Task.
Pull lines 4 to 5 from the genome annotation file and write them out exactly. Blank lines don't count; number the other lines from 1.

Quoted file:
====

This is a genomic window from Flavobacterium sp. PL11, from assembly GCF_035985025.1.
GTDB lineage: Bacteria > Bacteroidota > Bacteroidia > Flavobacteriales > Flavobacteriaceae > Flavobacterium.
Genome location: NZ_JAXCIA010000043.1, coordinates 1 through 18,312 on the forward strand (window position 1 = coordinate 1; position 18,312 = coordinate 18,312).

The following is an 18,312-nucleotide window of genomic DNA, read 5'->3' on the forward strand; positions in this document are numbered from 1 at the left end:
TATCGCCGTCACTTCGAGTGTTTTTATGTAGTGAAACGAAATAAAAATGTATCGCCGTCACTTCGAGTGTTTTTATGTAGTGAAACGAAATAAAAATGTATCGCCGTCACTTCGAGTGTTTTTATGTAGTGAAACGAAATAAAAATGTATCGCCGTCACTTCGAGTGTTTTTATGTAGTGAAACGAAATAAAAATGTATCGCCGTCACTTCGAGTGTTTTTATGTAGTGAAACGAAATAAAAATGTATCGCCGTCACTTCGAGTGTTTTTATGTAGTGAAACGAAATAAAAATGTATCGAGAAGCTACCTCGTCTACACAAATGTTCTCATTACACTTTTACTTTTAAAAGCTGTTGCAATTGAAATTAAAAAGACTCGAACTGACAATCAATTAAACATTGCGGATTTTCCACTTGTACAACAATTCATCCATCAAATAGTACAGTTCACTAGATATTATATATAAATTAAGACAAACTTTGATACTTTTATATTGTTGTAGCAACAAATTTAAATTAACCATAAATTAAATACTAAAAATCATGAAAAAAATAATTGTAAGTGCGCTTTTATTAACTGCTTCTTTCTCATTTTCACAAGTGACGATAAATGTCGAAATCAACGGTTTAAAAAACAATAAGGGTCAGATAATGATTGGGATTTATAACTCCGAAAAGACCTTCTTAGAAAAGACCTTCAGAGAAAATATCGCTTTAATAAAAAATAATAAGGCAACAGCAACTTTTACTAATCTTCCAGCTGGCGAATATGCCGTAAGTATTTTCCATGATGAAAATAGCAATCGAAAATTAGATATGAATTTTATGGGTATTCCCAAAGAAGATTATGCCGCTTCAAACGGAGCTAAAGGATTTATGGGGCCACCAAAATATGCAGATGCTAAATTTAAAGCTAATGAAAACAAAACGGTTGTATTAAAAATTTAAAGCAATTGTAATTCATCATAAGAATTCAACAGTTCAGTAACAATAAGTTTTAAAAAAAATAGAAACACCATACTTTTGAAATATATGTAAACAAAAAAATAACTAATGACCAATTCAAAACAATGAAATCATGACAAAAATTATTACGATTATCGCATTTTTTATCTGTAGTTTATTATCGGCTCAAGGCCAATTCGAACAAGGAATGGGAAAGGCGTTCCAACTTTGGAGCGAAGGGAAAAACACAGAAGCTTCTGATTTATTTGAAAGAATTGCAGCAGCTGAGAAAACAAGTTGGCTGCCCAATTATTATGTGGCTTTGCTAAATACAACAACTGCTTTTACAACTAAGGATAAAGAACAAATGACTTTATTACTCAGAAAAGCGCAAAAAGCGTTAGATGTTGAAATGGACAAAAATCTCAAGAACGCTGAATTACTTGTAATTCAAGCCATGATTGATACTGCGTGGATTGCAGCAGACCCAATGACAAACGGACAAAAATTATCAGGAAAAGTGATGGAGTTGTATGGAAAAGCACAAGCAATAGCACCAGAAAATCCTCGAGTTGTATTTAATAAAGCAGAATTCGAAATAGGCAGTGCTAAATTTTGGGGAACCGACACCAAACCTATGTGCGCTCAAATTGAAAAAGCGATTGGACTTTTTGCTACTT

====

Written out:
The following is an 18,312-nucleotide window of genomic DNA, read 5'->3' on the forward strand; positions in this document are numbered from 1 at the left end:
TATCGCCGTCACTTCGAGTGTTTTTATGTAGTGAAACGAAATAAAAATGTATCGCCGTCACTTCGAGTGTTTTTATGTAGTGAAACGAAATAAAAATGTATCGCCGTCACTTCGAGTGTTTTTATGTAGTGAAACGAAATAAAAATGTATCGCCGTCACTTCGAGTGTTTTTATGTAGTGAAACGAAATAAAAATGTATCGCCGTCACTTCGAGTGTTTTTATGTAGTGAAACGAAATAAAAATGTATCGCCGTCACTTCGAGTGTTTTTATGTAGTGAAACGAAATAAAAATGTATCGAGAAGCTACCTCGTCTACACAAATGTTCTCATTACACTTTTACTTTTAAAAGCTGTTGCAATTGAAATTAAAAAGACTCGAACTGACAATCAATTAAACATTGCGGATTTTCCACTTGTACAACAATTCATCCATCAAATAGTACAGTTCACTAGATATTATATATAAATTAAGACAAACTTTGATACTTTTATATTGTTGTAGCAACAAATTTAAATTAACCATAAATTAAATACTAAAAATCATGAAAAAAATAATTGTAAGTGCGCTTTTATTAACTGCTTCTTTCTCATTTTCACAAGTGACGATAAATGTCGAAATCAACGGTTTAAAAAACAATAAGGGTCAGATAATGATTGGGATTTATAACTCCGAAAAGACCTTCTTAGAAAAGACCTTCAGAGAAAATATCGCTTTAATAAAAAATAATAAGGCAACAGCAACTTTTACTAATCTTCCAGCTGGCGAATATGCCGTAAGTATTTTCCATGATGAAAATAGCAATCGAAAATTAGATATGAATTTTATGGGTATTCCCAAAGAAGATTATGCCGCTTCAAACGGAGCTAAAGGATTTATGGGGCCACCAAAATATGCAGATGCTAAATTTAAAGCTAATGAAAACAAAACGGTTGTATTAAAAATTTAAAGCAATTGTAATTCATCATAAGAATTCAACAGTTCAGTAACAATAAGTTTTAAAAAAAATAGAAACACCATACTTTTGAAATATATGTAAACAAAAAAATAACTAATGACCAATTCAAAACAATGAAATCATGACAAAAATTATTACGATTATCGCATTTTTTATCTGTAGTTTATTATCGGCTCAAGGCCAATTCGAACAAGGAATGGGAAAGGCGTTCCAACTTTGGAGCGAAGGGAAAAACACAGAAGCTTCTGATTTATTTGAAAGAATTGCAGCAGCTGAGAAAACAAGTTGGCTGCCCAATTATTATGTGGCTTTGCTAAATACAACAACTGCTTTTACAACTAAGGATAAAGAACAAATGACTTTATTACTCAGAAAAGCGCAAAAAGCGTTAGATGTTGAAATGGACAAAAATCTCAAGAACGCTGAATTACTTGTAATTCAAGCCATGATTGATACTGCGTGGATTGCAGCAGACCCAATGACAAACGGACAAAAATTATCAGGAAAAGTGATGGAGTTGTATGGAAAAGCACAAGCAATAGCACCAGAAAATCCTCGAGTTGTATTTAATAAAGCAGAATTCGAAATAGGCAGTGCTAAATTTTGGGGAACCGACACCAAACCTATGTGCGCTCAAATTGAAAAAGCGATTGGACTTTTTGCTACTT